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04 September 2019
On 6 August 2019 the Federal Court of Justice issued a verdict stating that compensation under Article 7 of the EU Flight Delay Compensation Regulation (261/2004) must be offset against compensation claims made under national law that were caused by the same incident. The verdict prevents passengers from being overcompensated.
The decision centres on two claims which were filed by passengers following flight delays. In the first case, passengers who were booked on a flight from Frankfurt to Las Vegas were denied boarding since the flight was overbooked. This resulted in them being delayed by more than 30 hours.
In the second case, a flight from Frankfurt to Windhoek was delayed by 24 hours. The passengers demanded compensation from the travel agency for expenses (eg, booked hotels and rental cars) under German contractual liability law. However, the airlines had already paid compensation under Article 7 of the EU Flight Delay Compensation Regulation. The Frankfurt Local Court (the first-instance court) dismissed both contractual claims. This decision was confirmed by the Frankfurt Regional Court (the appeal court).
In its decision, the Federal Court of Justice confirmed a German civil law principle which states that compensation for damages must not lead to a claimant's financial advantage. Instead, the claimant must be put in the same financial situation as if the damaging event had never happened. If the passengers in the present cases were allowed to claim compensation for damages under national law and the EU Flight Delay Compensation Regulation, this principle would be infringed. This would not be the case if the regulation's purpose was not to compensate sustained damages following delayed flights. Therefore, the main question is how to interpret the regulation and the purpose of the compensation stipulations.
The Federal Court of Justice had already been confronted with the same legal question in a 2013 case. However, at that time, there was no clear interpretation of the European norm and, as such, the court referred the matter to the European Court of Justice (ECJ) for a preliminary ruling to clarify the EU Flight Delay Compensation Regulation's purpose. Due to a confession of judgment, that legal question was not ruled.
In contrast to the 2013 case, the Federal Court of Justice considered it unnecessary to refer the 2019 case to the ECJ because a new ruling had been released, which allowed the Federal Court of Justice to interpret the purpose of Article 7 of the EU Flight Delay Compensation Regulation without guidance. Recital 36 and Article 14 (5) of EU Directive 2015/2302 state that compensation granted under the EU Flight Delay Compensation Regulation must be deducted from compensation for damages from other sources of law to avoid overcompensation.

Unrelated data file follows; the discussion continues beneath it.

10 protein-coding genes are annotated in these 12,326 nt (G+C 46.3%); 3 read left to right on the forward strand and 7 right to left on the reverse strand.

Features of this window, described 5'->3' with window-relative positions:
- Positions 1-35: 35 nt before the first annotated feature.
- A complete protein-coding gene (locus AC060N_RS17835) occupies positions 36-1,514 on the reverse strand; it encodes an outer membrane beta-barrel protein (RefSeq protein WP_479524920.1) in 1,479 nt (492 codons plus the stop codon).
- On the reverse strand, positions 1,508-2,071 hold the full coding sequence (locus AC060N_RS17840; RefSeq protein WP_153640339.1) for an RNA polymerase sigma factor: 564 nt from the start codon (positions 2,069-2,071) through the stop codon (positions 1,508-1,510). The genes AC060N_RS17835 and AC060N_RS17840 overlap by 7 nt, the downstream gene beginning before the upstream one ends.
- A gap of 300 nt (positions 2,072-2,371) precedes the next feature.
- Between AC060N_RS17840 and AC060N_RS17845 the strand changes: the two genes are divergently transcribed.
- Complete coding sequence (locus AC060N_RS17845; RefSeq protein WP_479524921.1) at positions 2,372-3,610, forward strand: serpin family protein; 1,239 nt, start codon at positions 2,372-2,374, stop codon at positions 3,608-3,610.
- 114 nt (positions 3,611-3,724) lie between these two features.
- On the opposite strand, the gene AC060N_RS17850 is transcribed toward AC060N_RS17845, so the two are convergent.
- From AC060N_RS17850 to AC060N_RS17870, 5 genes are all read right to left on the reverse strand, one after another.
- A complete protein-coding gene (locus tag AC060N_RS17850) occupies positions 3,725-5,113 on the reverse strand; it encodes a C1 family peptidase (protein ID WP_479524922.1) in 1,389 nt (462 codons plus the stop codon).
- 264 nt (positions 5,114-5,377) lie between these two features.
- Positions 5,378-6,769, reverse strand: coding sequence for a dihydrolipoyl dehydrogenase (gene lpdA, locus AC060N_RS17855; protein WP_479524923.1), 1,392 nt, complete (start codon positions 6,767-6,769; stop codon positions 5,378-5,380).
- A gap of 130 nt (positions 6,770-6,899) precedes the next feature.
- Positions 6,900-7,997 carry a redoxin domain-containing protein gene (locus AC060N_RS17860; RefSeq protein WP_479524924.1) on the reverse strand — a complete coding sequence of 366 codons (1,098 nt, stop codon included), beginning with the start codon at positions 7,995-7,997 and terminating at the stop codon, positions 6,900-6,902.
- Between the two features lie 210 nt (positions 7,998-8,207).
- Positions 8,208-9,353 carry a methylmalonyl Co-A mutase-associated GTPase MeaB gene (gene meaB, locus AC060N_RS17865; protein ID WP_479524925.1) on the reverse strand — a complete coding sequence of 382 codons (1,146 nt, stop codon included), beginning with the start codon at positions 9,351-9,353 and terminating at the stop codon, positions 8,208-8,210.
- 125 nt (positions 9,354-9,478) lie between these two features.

Therefore, the German principle of law which prohibits overcompensation would be infringed if compensation under the regulation and compensation for damages were not deducted.
The Federal Court of Justice consequently concluded that passengers can choose between compensation for damages under national law and compensation granted under the EU Flight Delay Compensation Regulation if both claims are based on the same incident (ie, the delay or cancellation of a flight). While compensation in accordance with the regulation has the effect of liquidated damages, claims under German law must be verified in detail, which means that each loss must be itemised. If both are claimed, the sums must be deducted from each other.
The Federal Court of Justice's judgment is welcomed, as it provides greater legal certainty and balances the interests of airlines and customers. Any other decision would have overreached the goal of consumer protection at the expense of airlines and travel businesses by wrongfully penalising them. By avoiding requiring airlines to pay doubled monetary charges greater fairness is achieved. On the one hand, passengers obtain no unjustified enrichment so that airlines and travel businesses are not excessively charged. On the other hand, the strong EU consumer protection regime is still protected.
For further information on this topic please contact Oliver Nissen at Arnecke Sibeth Dabelstein by telephone (+49 30 814 59 13 00) or email (email@example.com). The Arnecke Sibeth Dabelstein website can be accessed at www.asd-law.com.
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